Then there are the fish which eat the coral, the bumpheaded parrot fish being one, as shown in this excerpt from Blue Planet

Even though everyone knows about the amazing colourful fish which live in reefs, for me the most interesting parts are the bits I have briefly covered above, the bits that not many people get to know about, which happen at night. I hope I have managed to show these in a clear way, and if you get the chance,do check out the Blue Planet episode I mentioned, it is really worth it.

References (direct links to the journal articles :

“Coral Skeletons Defend Against Ultra-Violet Radiation” Reef, Kaniewska, Ove Hoegh-Guldberg:

“Horizontal gene transfer of the algal nuclear gene psbO to the photosynthetic sea slug Elysia chlorotica” Rumpho et al:

Still corals!

Ok, a short post today, as my last one was a bit heavy on the text, and I am not sure that is such a good idea.  I got a bit carried away with it, so will try to be more graphical in this one.

Last post was about corals spawning, so this one picks up with what happens after the mass release of sperm and eggs into the ocean.

After the eggs become fertilized, they develop into a larva known as a planula, which, to me, look a bit like some bacteria that you see under a microscope

A coral planula, or larva. Image from sciencesummit

Here is another picture, showing a coral planula alongside a Brittle Star larva

Coral Planula (left) with a brittle star larva. Image from

The final two images of  planulae are probably my favourite, they show the zooxanthellae (micro-organisms which live in symbiosis with the coral, more about that later!) already within the larva.  These are present in the egg when released by the colony!  The first image shows the egg with zooxanthellae inside it, and the second shows the larva.

Coral egg, the zooxanthellae are in the lower half of the picture. Image from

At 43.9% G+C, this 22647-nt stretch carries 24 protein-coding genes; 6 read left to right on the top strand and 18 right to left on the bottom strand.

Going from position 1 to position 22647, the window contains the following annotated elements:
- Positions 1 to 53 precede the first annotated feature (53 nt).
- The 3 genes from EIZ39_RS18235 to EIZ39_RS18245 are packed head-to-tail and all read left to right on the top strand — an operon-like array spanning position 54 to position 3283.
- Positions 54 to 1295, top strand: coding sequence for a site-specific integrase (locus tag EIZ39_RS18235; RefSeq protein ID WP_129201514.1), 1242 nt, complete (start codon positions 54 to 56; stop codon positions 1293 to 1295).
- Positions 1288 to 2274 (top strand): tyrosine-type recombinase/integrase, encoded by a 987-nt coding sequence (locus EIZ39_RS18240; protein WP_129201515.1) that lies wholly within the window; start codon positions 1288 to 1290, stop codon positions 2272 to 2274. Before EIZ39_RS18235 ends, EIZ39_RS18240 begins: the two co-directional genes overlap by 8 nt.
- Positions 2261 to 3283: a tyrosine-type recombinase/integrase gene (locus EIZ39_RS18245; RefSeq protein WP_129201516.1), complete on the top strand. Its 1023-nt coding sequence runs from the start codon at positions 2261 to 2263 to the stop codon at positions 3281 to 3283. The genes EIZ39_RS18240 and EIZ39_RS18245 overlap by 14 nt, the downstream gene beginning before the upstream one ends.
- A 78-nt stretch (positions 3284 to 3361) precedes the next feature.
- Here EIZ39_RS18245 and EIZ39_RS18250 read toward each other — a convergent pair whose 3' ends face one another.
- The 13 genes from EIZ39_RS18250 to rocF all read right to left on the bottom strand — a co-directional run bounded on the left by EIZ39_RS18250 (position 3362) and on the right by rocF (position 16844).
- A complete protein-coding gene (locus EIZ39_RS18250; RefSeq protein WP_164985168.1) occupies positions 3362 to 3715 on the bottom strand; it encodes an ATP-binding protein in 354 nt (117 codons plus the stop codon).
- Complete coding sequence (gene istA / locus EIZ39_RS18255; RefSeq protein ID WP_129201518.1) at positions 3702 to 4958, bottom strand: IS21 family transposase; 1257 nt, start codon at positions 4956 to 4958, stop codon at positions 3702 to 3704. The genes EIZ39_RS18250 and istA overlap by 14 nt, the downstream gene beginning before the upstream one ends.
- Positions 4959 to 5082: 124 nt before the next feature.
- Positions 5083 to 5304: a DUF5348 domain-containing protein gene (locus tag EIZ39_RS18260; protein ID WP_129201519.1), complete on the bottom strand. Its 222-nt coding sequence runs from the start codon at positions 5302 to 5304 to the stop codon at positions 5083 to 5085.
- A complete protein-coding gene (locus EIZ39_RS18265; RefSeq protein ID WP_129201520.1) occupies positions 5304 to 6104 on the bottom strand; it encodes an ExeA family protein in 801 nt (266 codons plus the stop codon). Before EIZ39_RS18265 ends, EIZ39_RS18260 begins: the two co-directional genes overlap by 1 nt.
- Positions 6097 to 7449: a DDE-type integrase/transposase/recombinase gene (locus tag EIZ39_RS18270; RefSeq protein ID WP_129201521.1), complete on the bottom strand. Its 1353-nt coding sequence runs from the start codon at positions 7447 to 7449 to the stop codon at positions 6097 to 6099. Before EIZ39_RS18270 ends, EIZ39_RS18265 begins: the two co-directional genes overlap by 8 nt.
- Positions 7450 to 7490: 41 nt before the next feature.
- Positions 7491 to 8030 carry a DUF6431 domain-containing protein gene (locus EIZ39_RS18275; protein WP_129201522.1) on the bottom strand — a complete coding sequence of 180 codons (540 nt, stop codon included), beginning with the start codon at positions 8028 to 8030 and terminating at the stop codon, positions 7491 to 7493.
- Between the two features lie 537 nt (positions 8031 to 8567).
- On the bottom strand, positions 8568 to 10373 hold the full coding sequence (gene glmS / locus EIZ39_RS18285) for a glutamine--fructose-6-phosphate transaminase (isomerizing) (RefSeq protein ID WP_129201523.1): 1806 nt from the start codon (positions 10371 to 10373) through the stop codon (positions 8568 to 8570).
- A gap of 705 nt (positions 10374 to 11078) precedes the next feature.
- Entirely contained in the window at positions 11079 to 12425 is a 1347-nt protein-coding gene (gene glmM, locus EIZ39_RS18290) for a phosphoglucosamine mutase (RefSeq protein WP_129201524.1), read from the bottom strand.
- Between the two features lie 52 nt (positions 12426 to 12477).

Coral larva. Image from

These larva float in the water column, until they land in a suitable place, such as on a rock, or a wreck of a ship. They do have cilia (From the Latin for eyelash, these are small  hair like structures which beat rhythmically), which can propel them within the water column, but they are not free-swimming in the way that larger organisms are.

Once they find a suitable place to settle (assuming they are not eaten by predators, as many of them are), they develop into polyps. This is the same type of polyp as the non-moving (non-motile) stage that all Cnidaria have.

Diagram of a coral polyp, image from wikipedia

Orange Soft Coral polyp, image from world oceans 

Next post will cover the development of polyps within a reef, and how different types of corals co-exist, as well as some surprising habits of corals!

Cnidaria Part 4: More corals!

So, today we are back onto corals (Anthozoa), after a little detour yesterday, and starting out at the beginning, with the life-cycle.  Different types of corals within the reef structure will be covered later, this post is just going to be about how they spawn.

Most corals reproduce sexually, and the majority of them are hermaphrodite (meaning they have both male and female reproductive organs). Most corals reproduce once a year, and the results are very spectacular!

The corals which are the same species within a reef have synchronized spawning.  This means that all the corals of one species release their sperm and/or eggs at exactly the same time!  It is currently thought that environmental triggers such as temperature, day length, or the lunar cycle. An experiment carried out by NOAA (the National Oceanic and Atmospheric Administration) on the Flower Garden Reef in the Gulf of Mexico in 2008 showed that the although the day of spawning is determined by the lunar cycle, the exact time of spawning appears to be dependent on the time of sunset. (A link to the paper is here)  Other scientists have looked at how the corals are able to time the release of sperm and eggs, and have found that corals have cells which respond to light (photoreceptors).

They have found that some corals have light sensing cells (photoreceptors) of a variety known as cryptochromes, which respond to blue light.  These produce a protein in response to the amount of light available.  In the study (information in this link here) they found that the corals produce a lot of this protein when it is very light, and less when it is dark.  They do produce the protein at night, but a lot more of it when there is a full moon, as shown in the image below (the graph to the right is the amount of the protein produced during a new moon, or a full moon).